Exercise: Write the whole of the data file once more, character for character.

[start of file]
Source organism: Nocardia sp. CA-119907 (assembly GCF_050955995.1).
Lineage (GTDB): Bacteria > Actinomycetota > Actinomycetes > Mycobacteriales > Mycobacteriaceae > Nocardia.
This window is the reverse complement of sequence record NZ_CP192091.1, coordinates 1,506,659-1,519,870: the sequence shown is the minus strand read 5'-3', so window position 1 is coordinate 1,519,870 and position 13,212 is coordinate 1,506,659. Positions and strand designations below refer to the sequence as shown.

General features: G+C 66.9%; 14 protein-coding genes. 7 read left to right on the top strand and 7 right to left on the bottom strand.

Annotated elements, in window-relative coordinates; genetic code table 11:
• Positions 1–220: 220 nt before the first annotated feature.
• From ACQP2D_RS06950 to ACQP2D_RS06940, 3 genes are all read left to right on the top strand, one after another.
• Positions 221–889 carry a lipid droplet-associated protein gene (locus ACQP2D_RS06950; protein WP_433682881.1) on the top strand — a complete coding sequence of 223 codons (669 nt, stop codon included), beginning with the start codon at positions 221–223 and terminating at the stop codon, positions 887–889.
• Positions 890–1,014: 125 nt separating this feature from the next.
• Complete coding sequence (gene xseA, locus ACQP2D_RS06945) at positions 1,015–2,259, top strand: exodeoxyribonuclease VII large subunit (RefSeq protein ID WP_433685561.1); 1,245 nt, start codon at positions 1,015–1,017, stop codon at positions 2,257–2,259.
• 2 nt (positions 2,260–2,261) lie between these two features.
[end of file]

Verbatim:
Source organism: Nocardia sp. CA-119907 (assembly GCF_050955995.1).
Lineage (GTDB): Bacteria > Actinomycetota > Actinomycetes > Mycobacteriales > Mycobacteriaceae > Nocardia.
This window is the reverse complement of sequence record NZ_CP192091.1, coordinates 1,506,659-1,519,870: the sequence shown is the minus strand read 5'-3', so window position 1 is coordinate 1,519,870 and position 13,212 is coordinate 1,506,659. Positions and strand designations below refer to the sequence as shown.

General features: G+C 66.9%; 14 protein-coding genes. 7 read left to right on the top strand and 7 right to left on the bottom strand.

Annotated elements, in window-relative coordinates; genetic code table 11:
• Positions 1–220: 220 nt before the first annotated feature.
• From ACQP2D_RS06950 to ACQP2D_RS06940, 3 genes are all read left to right on the top strand, one after another.
• Positions 221–889 carry a lipid droplet-associated protein gene (locus ACQP2D_RS06950; protein WP_433682881.1) on the top strand — a complete coding sequence of 223 codons (669 nt, stop codon included), beginning with the start codon at positions 221–223 and terminating at the stop codon, positions 887–889.
• Positions 890–1,014: 125 nt separating this feature from the next.
• Complete coding sequence (gene xseA, locus ACQP2D_RS06945) at positions 1,015–2,259, top strand: exodeoxyribonuclease VII large subunit (RefSeq protein ID WP_433685561.1); 1,245 nt, start codon at positions 1,015–1,017, stop codon at positions 2,257–2,259.
• 2 nt (positions 2,260–2,261) lie between these two features.